Some people believe that vegetable or natural dyes are better than synthetic ones, and that carpets made with natural dyes are always better in quality. This is not always true. For one, categorizing the dyes used in many rugs into “natural” and “synthetic” is not always possible. Also, the quality of vegetable dyes vary, and some may be more damaging to wool compared to a modern chrome synthetic dye that yields the same shade.
In general, “natural dyes” refer to traditional carpets produced in the rural areas using local vegetation and other items gathered from the surrounding environment. While the term is often used interchangeably with “vegetable dye”, there are some natural dyes that are made from other sources such as insects or walnut shells.
However, these definitions are not in anyway strictly followed. For example, synthetic azo dyes were available to many weaving centers between 1875 and 1890, and was already available to rural weaving towns by the turn of the century. The first synthetic dye was invented in 1856, and they were cheaper and easier to prepare and use than natural dyes. If synthetic dyes were available to carpet weavers, it is likely that they used it along side natural dyes.
Some synthetic dyes are better than others. The earliest aniline ones did so much damage to the art of weaving that at one time Iran (Persia) actually passed a law forbidding their use. Today there are some modern chrome dyes that work well with the natural fibres and fade in a more natural way. This was not true of earlier chrome dyes though and you will never get the lovely variegation in greens for example with any synthetic dye.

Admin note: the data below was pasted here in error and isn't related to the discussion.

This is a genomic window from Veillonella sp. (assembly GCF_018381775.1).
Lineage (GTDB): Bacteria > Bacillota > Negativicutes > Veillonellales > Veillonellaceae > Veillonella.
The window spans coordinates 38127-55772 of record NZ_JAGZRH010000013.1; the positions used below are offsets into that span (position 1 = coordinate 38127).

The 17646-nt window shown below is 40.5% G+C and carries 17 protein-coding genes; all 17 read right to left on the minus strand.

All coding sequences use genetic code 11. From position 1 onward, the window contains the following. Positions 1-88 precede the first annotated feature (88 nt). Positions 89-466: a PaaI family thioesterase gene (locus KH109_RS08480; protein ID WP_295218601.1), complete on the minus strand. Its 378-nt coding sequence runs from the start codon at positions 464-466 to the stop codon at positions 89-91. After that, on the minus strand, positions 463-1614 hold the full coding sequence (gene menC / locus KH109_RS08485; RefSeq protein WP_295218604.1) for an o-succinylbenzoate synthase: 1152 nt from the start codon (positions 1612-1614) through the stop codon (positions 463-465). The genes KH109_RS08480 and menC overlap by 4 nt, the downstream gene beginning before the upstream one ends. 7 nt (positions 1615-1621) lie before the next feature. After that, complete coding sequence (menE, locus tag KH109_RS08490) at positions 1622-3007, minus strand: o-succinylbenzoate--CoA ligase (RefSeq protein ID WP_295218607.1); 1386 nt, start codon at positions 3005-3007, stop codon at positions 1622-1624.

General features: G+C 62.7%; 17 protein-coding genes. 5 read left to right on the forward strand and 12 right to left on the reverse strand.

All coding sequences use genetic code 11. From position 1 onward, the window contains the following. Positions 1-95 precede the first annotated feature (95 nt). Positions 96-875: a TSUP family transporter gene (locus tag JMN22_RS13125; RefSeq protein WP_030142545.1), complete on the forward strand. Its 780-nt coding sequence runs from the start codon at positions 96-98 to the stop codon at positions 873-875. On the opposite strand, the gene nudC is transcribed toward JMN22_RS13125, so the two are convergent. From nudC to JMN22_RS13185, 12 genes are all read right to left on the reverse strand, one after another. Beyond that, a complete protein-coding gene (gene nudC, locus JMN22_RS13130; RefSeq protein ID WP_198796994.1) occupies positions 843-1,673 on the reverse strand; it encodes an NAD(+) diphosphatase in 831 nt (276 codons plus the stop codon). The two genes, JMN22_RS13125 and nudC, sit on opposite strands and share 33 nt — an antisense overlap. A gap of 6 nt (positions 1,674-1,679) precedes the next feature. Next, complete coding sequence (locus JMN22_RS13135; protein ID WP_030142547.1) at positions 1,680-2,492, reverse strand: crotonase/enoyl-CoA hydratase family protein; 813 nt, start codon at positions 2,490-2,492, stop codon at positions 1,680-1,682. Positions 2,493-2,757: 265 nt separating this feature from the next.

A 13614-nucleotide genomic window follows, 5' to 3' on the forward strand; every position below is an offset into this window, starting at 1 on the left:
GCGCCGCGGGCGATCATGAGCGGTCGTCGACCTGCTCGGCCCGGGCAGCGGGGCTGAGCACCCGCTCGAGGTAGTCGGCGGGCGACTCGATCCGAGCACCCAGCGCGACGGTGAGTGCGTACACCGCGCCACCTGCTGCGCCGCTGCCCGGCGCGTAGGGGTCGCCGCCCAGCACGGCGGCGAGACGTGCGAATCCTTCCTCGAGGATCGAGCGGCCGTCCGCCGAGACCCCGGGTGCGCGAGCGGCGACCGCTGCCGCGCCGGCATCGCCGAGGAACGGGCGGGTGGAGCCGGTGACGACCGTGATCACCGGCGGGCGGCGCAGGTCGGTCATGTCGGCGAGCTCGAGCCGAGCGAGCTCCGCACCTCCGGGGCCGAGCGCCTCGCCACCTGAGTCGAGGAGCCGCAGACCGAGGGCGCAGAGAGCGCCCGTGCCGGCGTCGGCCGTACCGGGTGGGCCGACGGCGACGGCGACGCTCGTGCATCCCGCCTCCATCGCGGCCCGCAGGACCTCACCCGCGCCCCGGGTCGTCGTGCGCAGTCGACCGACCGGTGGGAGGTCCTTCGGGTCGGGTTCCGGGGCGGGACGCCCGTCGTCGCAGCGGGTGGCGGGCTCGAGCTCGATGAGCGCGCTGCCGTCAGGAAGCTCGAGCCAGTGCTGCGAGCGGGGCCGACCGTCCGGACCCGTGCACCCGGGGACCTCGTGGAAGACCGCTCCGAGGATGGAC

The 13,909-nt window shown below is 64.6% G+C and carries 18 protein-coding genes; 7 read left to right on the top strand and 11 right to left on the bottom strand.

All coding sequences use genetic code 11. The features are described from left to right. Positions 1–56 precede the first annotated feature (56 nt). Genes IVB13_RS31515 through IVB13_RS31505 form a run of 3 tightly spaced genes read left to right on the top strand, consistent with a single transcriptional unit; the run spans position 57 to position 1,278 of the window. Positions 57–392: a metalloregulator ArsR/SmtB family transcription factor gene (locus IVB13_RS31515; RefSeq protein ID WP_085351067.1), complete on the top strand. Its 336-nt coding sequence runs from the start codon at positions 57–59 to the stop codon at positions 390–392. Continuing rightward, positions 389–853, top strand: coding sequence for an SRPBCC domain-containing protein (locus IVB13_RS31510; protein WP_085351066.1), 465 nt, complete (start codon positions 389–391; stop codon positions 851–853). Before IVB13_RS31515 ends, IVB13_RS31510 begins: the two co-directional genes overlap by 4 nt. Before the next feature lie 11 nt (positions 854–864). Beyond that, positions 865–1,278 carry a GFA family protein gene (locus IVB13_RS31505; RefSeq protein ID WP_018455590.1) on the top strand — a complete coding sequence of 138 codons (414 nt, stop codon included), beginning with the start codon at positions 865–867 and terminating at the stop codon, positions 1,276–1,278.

Hence, it is not always accurate to say that just because a rug is 50 years old, natural dye was used, or that rugs that use natural dyes are better and more durable.
Most experts will agree that well made natural dyes last longer and fade in a more pleasing way, softening and deepening rather than just disappearing.
Here are some examples of sources of natural dyes:
- The roots of the climbing plant madder produces shades of red. This plant belongs to the Rubia genus, whose root contains three coloring items: alizarin and purpurin which are both red and xanthin which is yellow.
- The female bug cochineal was used to produce a more vivid red.
- Yellow was created using weld, saffron, turmeric, sumac or the fruit of Persian buck-thorns.
- Shades of green were typically made by mixing indigo and yellow, although in China, weavers used the shrub rhamnus chlorophorus to create green dye.
- The leaves on the indigo plant are used to make different shades of blue.
- Purple dye is made from shellfish.
- Orange dye is made from Henna.
- Barley produces beige dye.
- Shells of nuts and leaves and husks of nut trees make dyes in black, brown and gray.
The type of dye used will vary greatly in relation to the area that it was made in. It is important that any repair or restoration to handwoven textiles are made using the same materials as much as possible to the original.
Pick out a rug in various dyes and shades from Sharafi & Co.